The surrogate mom who decided to only carry children for gay men
One Californian mom explains why she regards surrogacy, and helping gay men to become dads, as her own form of ‘Uterine Activism’
| BY DAVID HUDSON
Kelly Enders-Tharp clearly enjoys being pregnant. More significantly, she loves helping to create families. After giving birth to three of her own children (Ruby in 2001, Preston in 2003 and son Sawyer in 2006), she made the decision to help others become parents.
She has now acted as a gestational surrogate on three occasions, having delivered two sets of twins (sisters in 2008 and a boy and girl in 2010) and a singleton (boy in 2012) for three different families through the agency, Growing Generations. On each occasion, the children were carried for same-sex male couples.
Kelly [pictured bottom left in the photo above] was married to a man between 2000-2011, but after that marriage ended, she became involved with her current partner, Erin, who has a son of her own. The two women married in 2014.
Kelly’s three kids and Erin’s son stay with them for just over 50% of the time. The couple share custody with the children’s other parents.
Born and raised in Twentynine Palms, California, Kelly now lives outside of Sacramento and teaches in the city’s Psychology Department at American River College. In her free time, she blogs about ethical surrogacy at Just the Stork and for The Next Family.
She talked to GayStarNews about being a surrogate and why she wanted to specifically help same-sex couples to become parents.
When did you first think about acting as a surrogate?
Kelly: I learned about the idea of surrogacy in high school and thought it was amazing. Later, in college, I had several gay friends and was reminded of surrogacy when we discussed what their options would be, when they were ready for kids.
I always knew I would be a surrogate since I first learned of the concept. I just never realized I would do it more than once and that surrogacy would make such a huge impact on my life. It is part of who I am.
Is there a specific reason why you wanted to be a surrogate for gay couples?
When I took my first step to be a surrogate, I knew I wanted to help a gay couple. I hopped on Google and entered, ‘Surrogacy for gay men’ and Growing Generations, the agency I ended up doing my surrogacies through, popped up.
I thought, at the time, that there must not be very many women applying to be surrogates and of those, how many were open to helping gay men?
I consider my surrogacy for gay men my own ‘Uterine Activism’. I feel strongly and passionately about equality and figure that if I don't have tons of money to donate to the cause, I at least have a uterus and blog that can send a powerful message. I belong to HR [Human Rights Campaign], make donations to organizations fighting for LGBT Rights, including marriage equality, and posed for the NOH8 Campaign with my pregnant belly during my second surrogacy journey.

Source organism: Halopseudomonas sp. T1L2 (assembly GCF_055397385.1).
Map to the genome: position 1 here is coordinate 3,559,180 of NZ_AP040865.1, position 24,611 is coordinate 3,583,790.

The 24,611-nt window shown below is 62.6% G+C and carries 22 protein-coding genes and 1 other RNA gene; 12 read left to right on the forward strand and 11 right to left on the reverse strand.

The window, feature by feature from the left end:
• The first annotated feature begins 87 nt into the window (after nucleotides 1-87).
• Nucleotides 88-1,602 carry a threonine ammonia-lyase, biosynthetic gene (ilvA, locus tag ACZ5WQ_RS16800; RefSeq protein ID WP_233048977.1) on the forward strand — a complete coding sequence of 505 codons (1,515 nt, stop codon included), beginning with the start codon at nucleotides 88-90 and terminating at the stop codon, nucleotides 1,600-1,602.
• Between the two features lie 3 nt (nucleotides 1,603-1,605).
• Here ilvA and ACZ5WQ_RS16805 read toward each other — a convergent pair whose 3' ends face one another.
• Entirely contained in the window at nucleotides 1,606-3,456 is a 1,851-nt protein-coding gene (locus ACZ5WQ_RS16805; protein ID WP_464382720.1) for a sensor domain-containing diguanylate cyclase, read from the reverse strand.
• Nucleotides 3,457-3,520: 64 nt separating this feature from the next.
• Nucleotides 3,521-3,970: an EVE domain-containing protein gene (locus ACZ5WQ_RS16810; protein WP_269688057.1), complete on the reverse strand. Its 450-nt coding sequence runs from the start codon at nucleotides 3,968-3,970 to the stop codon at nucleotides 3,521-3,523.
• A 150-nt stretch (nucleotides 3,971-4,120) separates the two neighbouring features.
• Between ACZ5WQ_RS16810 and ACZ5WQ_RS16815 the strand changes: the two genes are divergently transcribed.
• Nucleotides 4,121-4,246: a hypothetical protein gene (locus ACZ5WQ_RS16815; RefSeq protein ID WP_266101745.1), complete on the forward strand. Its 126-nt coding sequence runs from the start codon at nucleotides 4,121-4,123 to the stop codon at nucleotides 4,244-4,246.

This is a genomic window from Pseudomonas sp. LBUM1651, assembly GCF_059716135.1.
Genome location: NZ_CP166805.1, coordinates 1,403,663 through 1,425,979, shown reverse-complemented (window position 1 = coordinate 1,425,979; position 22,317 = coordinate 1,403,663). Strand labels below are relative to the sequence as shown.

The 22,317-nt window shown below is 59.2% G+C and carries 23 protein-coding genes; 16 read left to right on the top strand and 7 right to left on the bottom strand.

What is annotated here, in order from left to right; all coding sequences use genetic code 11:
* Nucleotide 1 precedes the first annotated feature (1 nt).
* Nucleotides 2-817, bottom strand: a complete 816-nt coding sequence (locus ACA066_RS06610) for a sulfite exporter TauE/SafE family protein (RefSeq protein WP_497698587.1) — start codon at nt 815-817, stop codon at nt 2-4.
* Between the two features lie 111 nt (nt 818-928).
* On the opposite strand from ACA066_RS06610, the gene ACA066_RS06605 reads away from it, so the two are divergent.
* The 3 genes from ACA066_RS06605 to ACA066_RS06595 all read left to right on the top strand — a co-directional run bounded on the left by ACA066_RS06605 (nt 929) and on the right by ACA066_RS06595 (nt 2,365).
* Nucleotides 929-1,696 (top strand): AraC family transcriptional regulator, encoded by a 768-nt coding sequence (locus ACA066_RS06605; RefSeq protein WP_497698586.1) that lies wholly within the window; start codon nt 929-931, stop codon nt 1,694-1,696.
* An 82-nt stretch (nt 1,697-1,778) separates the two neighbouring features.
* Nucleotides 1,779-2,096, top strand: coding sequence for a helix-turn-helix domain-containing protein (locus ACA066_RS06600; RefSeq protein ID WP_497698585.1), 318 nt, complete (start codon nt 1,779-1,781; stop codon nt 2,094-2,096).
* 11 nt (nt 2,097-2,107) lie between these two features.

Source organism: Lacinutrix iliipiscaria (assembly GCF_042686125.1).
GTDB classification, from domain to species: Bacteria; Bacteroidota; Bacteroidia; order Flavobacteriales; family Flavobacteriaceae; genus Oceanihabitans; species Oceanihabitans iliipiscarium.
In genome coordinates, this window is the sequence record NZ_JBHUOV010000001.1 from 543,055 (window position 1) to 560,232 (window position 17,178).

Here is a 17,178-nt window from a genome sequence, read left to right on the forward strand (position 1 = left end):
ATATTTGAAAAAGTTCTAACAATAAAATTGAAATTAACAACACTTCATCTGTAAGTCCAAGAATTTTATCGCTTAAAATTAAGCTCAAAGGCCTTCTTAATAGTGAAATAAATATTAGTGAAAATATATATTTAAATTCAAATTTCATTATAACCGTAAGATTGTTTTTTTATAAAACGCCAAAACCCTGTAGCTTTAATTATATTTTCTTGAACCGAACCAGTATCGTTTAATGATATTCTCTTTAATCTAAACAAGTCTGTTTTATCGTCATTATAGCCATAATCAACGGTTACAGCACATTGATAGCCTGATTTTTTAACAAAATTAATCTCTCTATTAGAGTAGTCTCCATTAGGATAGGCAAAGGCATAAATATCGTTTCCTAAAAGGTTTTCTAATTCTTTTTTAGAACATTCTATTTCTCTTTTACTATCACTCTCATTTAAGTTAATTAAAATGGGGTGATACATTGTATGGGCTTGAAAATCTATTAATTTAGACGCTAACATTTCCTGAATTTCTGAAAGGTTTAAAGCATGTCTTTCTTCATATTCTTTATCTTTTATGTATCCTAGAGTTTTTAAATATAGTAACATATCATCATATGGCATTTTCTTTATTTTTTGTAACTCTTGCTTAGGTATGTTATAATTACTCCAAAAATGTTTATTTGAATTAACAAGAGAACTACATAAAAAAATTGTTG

I do all these things to let society and my own kids know that I support gay families. My uterus is an ally.
Even when my uterus is retired, I will continue to "fight the fight" because no one has the right to tell my friends, the fathers' of my surro-babies or – many years from now – my own children, that they can't marry whoever they love and have children.
Do you have any relationship with the children after you have given birth?
Yes. Although, it's really more of a relationship with the Intended Parents: that's who I got to know through the whole process. My family and I love getting pictures via text and email. I'm a friend with some of the parents on Facebook and they allow me to take part on their private Instagram accounts too.
My family really appreciates our continued relationships with all my Intended Parents and their children. Getting pictures from them makes my day!
I love seeing the parents and their children and my kids love seeing the families I helped create. They were a part of the process too, so they really enjoy seeing the babies grow up.
You come across, in your writing, as this being a very positive and confident choice, but do you ever waver over your decision to be a surrogate?
Never. I can easily say that my experience as a surrogate was absolutely amazing. I really believe that in the future, when I look back on all my accomplishments, it will easily be one of the best things I ever did. I was able to help give a wonderful gift so that two people could experience what I know so well: the incredible love and joy that can only be experienced by having kids.
Is it hard to hand over the child? Not at all. Those five children were not mine, why would I want to keep them? They have loving fathers who wanted them more than anything. I signed on to be a surrogate to help others have children.
When people ask me about "giving up" the baby, I always reply, ‘it wasn't mine to give up.’ Think of it as extreme babysitting. I wouldn't watch a friend's child for nine months while they were away and expect to keep their child. Same idea applies here.
You've helped three gay couples to become parents. Any plans to do it again?
If any of my previous parents wanted to do a sibling journey, I'd love to help them if I could. I know I can't be a surrogate for gay men everywhere but I can continue to openly discuss surrogacy in the hope that other altruistic women will come forward and want to help others create their families.- See more at: http://www.gaystarnews.com/article/surrogate-mom-who-decided-only-carry-children-gay-men080814#sthash.K40J1prF.dpuf